Modification talk:Sciento-2018-0016

From Encyclopedia of Scientonomy
Jump to navigation Jump to search

Commenting on this modification is closed; the modification is accepted.


Hakob Barseghyan

32 months ago
Score 0
I agree with Fraser and Sarwar that if we accept the existence of a certain type of criteria, we should also accept the respective stance. Since we accept the existence of compatibility criteria - and this strikes me as unproblematic - then we should also accept that there is such a stance as compatibility. Thus, I fully support this modification and believe that we should accept it.

Paul Patton

31 months ago
Score 0
At first blush, one might think that there is no need to differentiate compatibility from acceptance, since the compatibility corollary already requires that elements of the mosaic be compatible with one another. However, Fraser and Sarwar argue convincingly that elements outside the mosaic can be assessed for compatibility with other elements inside or outside the mosaic. Compatibility is therefore a distinct epistemic stance, separable, in principle, from that of theory acceptance. I support the modification, and believe it should be accepted.

Ameer Sarwar

28 months ago
Score 0
I agree with both reasons that (1) the existence of compatibility criteria suggests the existence of the stance of compatibility, and that (2) this stance is in principle different from the other stances. I therefore also agree that this modification should be accepted.

Tessa Ng

12 months ago
Score 0

The suggested modification proposes that compatibility is an epistemic stance agents can take towards elements in and outside of mosaics. A key qualifier of the suggested compatibility stance is that it is distinct. In addition to the existing epistemic stances of acceptance, use, pursuit, and employment, compatibility can be used to describe a particular unexplored relation between epistemic elements that the other stances cannot. Moreover, compatibility is a stance that may be taken in addition to/ combination with other stances. Lastly, the modification also suggests that compatibility is a binary, reflexive, and symmetric relation, which raises the question of whether there exist any cases that defy this qualifier.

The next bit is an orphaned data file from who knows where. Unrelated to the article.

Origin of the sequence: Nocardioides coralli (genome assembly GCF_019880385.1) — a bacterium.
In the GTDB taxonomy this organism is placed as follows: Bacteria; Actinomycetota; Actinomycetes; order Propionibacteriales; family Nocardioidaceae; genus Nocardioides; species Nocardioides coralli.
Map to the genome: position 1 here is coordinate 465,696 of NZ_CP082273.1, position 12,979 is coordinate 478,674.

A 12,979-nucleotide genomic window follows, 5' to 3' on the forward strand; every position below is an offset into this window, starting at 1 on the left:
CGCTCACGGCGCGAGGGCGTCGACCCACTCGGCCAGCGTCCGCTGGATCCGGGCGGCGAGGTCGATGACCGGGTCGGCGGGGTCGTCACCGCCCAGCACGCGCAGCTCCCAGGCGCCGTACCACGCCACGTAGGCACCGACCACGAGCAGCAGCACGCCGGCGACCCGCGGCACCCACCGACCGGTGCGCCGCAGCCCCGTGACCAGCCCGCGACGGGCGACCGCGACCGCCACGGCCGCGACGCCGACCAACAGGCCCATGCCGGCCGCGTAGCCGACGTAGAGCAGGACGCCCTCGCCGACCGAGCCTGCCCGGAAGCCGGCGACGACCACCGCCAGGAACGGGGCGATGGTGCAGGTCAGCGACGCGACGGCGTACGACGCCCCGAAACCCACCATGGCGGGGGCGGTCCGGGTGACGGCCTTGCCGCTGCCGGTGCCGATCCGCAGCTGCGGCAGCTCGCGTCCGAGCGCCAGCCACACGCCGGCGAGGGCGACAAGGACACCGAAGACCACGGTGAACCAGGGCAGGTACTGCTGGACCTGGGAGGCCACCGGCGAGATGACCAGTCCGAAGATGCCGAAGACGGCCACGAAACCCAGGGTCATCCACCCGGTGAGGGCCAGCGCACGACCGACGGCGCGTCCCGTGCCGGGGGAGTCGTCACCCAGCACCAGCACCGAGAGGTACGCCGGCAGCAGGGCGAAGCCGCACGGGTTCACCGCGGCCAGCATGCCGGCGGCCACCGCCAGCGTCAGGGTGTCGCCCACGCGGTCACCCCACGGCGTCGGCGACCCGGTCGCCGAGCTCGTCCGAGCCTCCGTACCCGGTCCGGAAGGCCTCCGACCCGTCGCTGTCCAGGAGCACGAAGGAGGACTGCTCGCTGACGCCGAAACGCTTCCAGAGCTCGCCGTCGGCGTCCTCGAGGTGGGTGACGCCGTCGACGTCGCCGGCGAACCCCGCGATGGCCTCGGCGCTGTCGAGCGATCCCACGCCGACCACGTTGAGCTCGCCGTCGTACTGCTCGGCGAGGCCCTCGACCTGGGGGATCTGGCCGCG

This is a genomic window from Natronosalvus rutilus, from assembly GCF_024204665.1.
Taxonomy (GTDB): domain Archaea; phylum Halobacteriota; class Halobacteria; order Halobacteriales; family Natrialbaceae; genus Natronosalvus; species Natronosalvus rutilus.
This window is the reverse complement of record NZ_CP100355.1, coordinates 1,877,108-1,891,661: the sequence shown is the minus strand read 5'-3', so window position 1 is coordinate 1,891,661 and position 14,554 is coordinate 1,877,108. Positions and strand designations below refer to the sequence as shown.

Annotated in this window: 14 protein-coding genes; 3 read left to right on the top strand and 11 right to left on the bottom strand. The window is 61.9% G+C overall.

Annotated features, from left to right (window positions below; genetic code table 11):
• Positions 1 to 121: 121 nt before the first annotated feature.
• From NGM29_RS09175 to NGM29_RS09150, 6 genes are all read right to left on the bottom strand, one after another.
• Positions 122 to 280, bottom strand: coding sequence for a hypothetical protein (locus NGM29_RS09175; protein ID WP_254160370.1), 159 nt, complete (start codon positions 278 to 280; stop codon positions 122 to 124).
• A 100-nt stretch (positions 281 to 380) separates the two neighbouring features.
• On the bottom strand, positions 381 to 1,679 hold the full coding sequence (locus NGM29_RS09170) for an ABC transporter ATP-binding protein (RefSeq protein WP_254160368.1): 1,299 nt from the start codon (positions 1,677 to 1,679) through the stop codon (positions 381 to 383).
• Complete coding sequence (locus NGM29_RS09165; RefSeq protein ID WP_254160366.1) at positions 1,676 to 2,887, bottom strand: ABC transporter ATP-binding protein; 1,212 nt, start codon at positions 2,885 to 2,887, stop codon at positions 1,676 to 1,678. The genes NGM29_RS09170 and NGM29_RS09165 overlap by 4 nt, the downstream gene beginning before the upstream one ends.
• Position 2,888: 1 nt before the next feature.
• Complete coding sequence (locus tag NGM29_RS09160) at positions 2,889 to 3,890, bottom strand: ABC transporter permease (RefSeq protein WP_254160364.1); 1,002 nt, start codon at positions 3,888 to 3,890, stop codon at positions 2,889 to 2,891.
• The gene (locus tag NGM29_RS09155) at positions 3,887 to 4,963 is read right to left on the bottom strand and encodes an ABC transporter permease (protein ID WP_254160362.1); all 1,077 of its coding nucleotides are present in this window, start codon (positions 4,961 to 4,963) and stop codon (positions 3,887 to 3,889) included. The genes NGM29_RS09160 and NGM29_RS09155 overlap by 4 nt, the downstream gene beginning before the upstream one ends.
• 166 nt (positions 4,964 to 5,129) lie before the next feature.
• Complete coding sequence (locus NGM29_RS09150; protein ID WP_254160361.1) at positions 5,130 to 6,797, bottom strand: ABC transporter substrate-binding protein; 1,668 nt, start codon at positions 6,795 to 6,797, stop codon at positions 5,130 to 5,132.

A uniqueness of the suggested modification is that it proposes compatibility can be used to describe elements inside and not inside a mosaic. Unlike the existing epistemic stances, compatibility can be used to compare elements that are all part of a mosaic, all not part of a mosaic, or some combination of the two. One questionable feature of compatibility is it is binary, which the author suggests as part of the modification. Although it is clear how compatibility can be a binary relation, it does not immediately appear to be the case that it must be a binary relation . Many elements are candidates for the compatibility test and can be compared to each other easily. For example, a belief C may only make sense in light of the combination of belief A and B, but not A alone or B alone.

In light of the benefits the suggested modification can offer the scientonomic community, my verdict is to accept the suggestion. Compatibility as an epistemic stance has the potential to describe unique new relationships and shed light on the complexity of relationships that can exist between epistemic elements.

You are not allowed to post comments.